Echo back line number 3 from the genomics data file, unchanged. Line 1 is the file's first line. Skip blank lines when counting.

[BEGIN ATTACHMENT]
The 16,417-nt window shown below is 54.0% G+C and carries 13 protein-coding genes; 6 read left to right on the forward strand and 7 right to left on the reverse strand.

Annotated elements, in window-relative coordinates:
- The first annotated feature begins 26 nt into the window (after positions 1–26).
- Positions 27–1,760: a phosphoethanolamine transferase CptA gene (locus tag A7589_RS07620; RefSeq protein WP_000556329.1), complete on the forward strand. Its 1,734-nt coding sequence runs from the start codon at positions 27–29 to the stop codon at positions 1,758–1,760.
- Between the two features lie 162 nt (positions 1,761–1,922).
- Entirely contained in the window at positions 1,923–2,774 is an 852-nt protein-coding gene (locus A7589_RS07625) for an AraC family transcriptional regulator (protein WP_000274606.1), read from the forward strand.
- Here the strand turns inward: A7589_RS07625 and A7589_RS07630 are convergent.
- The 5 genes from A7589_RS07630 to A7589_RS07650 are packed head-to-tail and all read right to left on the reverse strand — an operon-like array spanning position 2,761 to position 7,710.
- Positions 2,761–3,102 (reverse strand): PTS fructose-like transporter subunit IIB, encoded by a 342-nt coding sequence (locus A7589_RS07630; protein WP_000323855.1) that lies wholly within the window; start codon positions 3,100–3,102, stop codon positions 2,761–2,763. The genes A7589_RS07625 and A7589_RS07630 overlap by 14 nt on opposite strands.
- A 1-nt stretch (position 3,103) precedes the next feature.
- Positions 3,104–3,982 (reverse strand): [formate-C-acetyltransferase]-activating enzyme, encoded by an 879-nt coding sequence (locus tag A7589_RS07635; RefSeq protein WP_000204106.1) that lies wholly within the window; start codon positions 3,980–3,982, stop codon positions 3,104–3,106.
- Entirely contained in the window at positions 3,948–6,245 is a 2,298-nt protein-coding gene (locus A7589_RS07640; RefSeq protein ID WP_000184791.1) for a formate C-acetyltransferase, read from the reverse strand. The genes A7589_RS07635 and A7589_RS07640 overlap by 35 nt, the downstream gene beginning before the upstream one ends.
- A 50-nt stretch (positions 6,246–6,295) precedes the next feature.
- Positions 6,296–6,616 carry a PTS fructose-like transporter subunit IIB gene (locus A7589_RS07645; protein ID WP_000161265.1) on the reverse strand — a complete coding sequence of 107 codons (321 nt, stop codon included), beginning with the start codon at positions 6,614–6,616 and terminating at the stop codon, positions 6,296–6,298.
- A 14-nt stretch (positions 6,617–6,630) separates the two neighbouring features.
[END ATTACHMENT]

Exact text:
- The first annotated feature begins 26 nt into the window (after positions 1–26).